Bruno Brookes, Keith Chegwin and Mike Read - three DJs of the generation whose ingratiating style was pilloried mercilessly by the comedian Harry Enfield through his characters Smashey and Nicey - are making a comeback in advertisements while members of the actors' union, Equity, continue a ban as part of a pay dispute with advertisers.
Advertising agencies are becoming so short of people to make their commercials they have been recruiting commuters as they get off trains and drinkers as they file out of pubs.
The problem began in May when Equity told its members to boycott British television commercials in protest at plans to reduce by up to two-thirds the fee paid to voice-over artists.
This has created an opportunity for the former Radio One trio - who are all working currently on commercials. With repeat fees and royalties they could earn up to pounds 20,000.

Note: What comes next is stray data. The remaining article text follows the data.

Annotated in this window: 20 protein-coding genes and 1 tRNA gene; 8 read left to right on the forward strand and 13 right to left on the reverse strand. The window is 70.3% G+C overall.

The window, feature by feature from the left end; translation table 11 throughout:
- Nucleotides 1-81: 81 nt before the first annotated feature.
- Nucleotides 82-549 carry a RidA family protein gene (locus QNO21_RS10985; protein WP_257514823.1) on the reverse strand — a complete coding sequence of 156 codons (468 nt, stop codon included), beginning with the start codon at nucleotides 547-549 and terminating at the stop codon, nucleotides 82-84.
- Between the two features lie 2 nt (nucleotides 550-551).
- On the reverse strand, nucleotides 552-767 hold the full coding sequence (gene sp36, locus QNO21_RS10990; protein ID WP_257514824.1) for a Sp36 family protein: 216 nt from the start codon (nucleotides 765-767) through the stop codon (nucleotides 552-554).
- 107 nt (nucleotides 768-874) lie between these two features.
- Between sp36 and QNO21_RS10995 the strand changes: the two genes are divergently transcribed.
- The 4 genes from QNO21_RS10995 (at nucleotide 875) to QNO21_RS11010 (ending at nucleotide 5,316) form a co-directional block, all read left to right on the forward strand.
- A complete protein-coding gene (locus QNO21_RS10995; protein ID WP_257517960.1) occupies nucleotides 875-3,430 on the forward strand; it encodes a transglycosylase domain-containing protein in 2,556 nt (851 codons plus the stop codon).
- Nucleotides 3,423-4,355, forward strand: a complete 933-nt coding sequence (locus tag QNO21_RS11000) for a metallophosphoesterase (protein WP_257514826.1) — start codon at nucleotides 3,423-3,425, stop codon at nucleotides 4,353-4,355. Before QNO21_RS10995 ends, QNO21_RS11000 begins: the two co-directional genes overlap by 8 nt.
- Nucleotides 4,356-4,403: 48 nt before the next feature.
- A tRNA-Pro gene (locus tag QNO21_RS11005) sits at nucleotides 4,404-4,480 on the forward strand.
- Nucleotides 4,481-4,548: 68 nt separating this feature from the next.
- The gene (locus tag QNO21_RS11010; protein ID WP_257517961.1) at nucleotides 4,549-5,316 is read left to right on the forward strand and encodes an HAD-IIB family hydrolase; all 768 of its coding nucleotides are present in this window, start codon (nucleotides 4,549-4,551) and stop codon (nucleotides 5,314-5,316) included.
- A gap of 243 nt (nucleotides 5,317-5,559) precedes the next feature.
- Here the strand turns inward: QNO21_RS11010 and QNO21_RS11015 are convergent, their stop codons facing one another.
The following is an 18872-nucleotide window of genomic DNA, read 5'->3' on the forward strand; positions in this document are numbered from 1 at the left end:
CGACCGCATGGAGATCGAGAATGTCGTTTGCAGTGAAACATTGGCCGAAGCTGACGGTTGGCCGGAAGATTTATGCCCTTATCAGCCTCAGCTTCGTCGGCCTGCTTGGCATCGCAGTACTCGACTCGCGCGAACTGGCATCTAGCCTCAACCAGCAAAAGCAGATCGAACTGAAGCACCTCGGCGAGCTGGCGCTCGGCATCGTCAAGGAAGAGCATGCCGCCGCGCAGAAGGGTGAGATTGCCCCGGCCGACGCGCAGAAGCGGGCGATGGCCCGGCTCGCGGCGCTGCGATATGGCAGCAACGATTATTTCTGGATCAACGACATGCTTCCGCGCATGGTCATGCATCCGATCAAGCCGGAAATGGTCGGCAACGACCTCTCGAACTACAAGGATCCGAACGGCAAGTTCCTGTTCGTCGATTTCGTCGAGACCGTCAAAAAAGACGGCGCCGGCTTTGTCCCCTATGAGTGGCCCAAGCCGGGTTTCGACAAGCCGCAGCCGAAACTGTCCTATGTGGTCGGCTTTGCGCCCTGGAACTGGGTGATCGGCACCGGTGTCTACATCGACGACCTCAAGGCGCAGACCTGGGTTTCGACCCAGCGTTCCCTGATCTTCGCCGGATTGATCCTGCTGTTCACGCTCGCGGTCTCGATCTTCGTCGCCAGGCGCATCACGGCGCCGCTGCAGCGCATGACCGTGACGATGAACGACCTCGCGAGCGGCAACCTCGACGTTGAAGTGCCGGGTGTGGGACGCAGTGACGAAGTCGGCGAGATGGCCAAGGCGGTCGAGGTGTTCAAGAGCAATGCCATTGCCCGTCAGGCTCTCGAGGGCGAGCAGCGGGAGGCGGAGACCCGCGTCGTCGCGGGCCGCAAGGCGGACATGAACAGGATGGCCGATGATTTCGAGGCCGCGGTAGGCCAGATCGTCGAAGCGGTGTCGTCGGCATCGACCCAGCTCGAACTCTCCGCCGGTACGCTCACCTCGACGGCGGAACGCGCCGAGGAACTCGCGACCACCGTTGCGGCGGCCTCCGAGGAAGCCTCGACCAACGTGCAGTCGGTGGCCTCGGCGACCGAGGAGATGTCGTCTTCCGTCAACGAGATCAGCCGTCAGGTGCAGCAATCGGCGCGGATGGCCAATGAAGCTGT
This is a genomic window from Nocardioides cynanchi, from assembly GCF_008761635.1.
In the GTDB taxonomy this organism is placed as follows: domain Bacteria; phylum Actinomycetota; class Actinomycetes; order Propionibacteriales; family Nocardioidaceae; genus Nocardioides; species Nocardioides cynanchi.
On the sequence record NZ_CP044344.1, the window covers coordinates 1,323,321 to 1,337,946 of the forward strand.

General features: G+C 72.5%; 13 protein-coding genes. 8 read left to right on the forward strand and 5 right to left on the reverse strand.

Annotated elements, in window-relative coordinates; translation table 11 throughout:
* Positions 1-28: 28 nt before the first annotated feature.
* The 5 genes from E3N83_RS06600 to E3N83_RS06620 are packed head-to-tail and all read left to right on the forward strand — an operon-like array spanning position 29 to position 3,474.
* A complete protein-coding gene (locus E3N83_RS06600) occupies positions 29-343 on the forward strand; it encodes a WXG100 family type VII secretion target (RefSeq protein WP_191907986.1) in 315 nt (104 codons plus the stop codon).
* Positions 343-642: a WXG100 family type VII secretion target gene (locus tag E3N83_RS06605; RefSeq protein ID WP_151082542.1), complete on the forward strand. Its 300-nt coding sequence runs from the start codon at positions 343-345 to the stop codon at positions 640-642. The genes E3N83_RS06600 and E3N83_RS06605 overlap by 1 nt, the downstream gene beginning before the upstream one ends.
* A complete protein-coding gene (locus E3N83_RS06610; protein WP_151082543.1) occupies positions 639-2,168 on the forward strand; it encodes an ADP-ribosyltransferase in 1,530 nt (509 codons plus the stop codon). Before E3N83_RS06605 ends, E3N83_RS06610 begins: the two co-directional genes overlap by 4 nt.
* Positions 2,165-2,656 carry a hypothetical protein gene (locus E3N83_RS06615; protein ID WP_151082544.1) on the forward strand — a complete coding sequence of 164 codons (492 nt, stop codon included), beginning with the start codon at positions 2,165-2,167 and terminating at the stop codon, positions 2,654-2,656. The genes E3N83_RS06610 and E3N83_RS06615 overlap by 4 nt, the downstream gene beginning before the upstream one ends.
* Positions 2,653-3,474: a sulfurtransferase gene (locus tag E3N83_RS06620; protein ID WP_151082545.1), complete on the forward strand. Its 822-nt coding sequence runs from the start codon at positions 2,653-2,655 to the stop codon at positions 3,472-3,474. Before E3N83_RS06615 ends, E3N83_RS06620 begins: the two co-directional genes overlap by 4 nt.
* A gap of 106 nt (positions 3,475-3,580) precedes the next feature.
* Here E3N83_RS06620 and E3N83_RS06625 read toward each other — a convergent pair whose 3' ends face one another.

Almost all actors are members of Equity but some DJs classify themselves as "presenters". Tony Fox, agent for the trio, said: "When Keith Chegwin is on a TV commercial he doesn't play a `role'. He doesn't act. He appears as Keith Chegwin."
Bruno Brookes, who currently fronts various radio shows from a converted studio in his home, said: "My advertising work has tripled since the boycott began. I've got no problem with Equity but while its members are not available the wheels of advertising have to keep moving."
He added that hiring radio presenters such as himself was more expensive for the industry.
All of which has left Equity rather deflated. A spokesman for the union said: "The artists need to know that we are acting in the interests of anyone who does voice-overs. We will be speaking to their representatives so they are made fully aware that if we lose this case everyone involved could lose out."Reuse content